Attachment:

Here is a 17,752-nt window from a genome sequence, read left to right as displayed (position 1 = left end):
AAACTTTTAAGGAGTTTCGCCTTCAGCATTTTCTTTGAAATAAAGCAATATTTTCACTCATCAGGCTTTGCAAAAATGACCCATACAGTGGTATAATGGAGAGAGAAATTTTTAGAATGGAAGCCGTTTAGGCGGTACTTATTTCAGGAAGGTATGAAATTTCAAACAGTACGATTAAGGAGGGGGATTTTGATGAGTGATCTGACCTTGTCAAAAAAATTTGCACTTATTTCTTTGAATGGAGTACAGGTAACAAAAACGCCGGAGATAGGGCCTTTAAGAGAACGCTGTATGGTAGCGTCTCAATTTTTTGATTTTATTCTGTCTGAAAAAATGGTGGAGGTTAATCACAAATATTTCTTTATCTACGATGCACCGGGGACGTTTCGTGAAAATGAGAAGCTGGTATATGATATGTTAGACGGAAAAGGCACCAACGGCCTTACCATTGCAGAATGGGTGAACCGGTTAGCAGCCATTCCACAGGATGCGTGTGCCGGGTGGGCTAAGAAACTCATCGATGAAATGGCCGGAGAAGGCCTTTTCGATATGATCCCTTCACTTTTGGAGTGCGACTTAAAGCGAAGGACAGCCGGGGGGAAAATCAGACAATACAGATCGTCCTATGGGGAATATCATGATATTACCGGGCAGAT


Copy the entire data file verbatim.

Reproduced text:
Here is a 17,752-nt window from a genome sequence, read left to right as displayed (position 1 = left end):
AAACTTTTAAGGAGTTTCGCCTTCAGCATTTTCTTTGAAATAAAGCAATATTTTCACTCATCAGGCTTTGCAAAAATGACCCATACAGTGGTATAATGGAGAGAGAAATTTTTAGAATGGAAGCCGTTTAGGCGGTACTTATTTCAGGAAGGTATGAAATTTCAAACAGTACGATTAAGGAGGGGGATTTTGATGAGTGATCTGACCTTGTCAAAAAAATTTGCACTTATTTCTTTGAATGGAGTACAGGTAACAAAAACGCCGGAGATAGGGCCTTTAAGAGAACGCTGTATGGTAGCGTCTCAATTTTTTGATTTTATTCTGTCTGAAAAAATGGTGGAGGTTAATCACAAATATTTCTTTATCTACGATGCACCGGGGACGTTTCGTGAAAATGAGAAGCTGGTATATGATATGTTAGACGGAAAAGGCACCAACGGCCTTACCATTGCAGAATGGGTGAACCGGTTAGCAGCCATTCCACAGGATGCGTGTGCCGGGTGGGCTAAGAAACTCATCGATGAAATGGCCGGAGAAGGCCTTTTCGATATGATCCCTTCACTTTTGGAGTGCGACTTAAAGCGAAGGACAGCCGGGGGGAAAATCAGACAATACAGATCGTCCTATGGGGAATATCATGATATTACCGGGCAGAT